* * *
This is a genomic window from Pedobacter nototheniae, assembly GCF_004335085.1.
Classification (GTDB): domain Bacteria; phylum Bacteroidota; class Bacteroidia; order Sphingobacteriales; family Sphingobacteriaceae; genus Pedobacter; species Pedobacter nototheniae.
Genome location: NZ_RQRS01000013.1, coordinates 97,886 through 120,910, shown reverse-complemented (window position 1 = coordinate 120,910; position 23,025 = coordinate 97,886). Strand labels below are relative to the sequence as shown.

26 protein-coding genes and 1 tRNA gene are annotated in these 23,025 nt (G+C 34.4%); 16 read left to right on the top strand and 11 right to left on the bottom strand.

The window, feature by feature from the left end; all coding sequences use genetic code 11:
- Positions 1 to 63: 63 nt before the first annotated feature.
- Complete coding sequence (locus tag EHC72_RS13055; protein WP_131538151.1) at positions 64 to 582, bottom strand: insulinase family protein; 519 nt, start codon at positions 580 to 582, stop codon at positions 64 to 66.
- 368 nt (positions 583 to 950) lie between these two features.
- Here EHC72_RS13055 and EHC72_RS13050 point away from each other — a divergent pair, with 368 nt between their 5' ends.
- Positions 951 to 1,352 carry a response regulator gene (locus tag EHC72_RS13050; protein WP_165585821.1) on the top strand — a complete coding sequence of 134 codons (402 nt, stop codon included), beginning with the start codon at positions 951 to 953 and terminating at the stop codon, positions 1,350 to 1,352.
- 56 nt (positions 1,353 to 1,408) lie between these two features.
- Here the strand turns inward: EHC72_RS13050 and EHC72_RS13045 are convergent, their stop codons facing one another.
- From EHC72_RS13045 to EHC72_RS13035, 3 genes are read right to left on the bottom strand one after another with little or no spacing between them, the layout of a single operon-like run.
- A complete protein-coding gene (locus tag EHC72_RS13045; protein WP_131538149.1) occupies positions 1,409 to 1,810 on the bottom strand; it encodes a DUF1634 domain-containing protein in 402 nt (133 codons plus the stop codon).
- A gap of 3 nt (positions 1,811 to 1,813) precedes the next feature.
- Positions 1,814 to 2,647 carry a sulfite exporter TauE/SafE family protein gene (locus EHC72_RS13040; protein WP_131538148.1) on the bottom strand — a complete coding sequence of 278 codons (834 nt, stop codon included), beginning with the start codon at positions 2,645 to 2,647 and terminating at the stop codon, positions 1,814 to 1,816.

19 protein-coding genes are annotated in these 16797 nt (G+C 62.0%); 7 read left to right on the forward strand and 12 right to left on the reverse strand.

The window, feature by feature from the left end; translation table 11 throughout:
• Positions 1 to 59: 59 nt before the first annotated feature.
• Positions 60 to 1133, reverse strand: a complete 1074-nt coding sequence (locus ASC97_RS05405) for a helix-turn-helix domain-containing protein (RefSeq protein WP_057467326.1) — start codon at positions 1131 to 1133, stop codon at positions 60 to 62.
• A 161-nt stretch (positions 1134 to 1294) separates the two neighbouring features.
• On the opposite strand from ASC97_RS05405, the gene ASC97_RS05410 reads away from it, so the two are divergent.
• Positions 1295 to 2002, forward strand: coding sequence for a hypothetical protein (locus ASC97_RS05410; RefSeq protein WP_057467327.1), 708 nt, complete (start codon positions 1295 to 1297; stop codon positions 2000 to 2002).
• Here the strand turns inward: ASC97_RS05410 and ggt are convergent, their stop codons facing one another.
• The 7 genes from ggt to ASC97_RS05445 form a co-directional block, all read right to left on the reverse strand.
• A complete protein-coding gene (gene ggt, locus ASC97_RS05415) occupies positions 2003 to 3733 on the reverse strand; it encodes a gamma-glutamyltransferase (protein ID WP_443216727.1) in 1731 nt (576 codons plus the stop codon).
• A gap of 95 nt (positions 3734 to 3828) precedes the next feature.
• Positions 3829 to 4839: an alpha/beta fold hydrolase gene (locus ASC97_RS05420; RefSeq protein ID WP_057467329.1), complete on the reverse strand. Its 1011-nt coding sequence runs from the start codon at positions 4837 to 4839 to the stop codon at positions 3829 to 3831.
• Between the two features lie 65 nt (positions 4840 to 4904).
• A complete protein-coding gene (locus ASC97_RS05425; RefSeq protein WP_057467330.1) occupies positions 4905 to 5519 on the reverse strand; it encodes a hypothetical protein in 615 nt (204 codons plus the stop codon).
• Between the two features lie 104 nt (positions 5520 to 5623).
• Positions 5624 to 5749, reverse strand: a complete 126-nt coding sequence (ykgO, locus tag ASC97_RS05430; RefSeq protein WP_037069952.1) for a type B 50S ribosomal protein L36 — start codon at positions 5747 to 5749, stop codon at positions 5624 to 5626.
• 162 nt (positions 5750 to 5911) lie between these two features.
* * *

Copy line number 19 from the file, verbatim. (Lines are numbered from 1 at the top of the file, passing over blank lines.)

• Positions 1 to 59: 59 nt before the first annotated feature.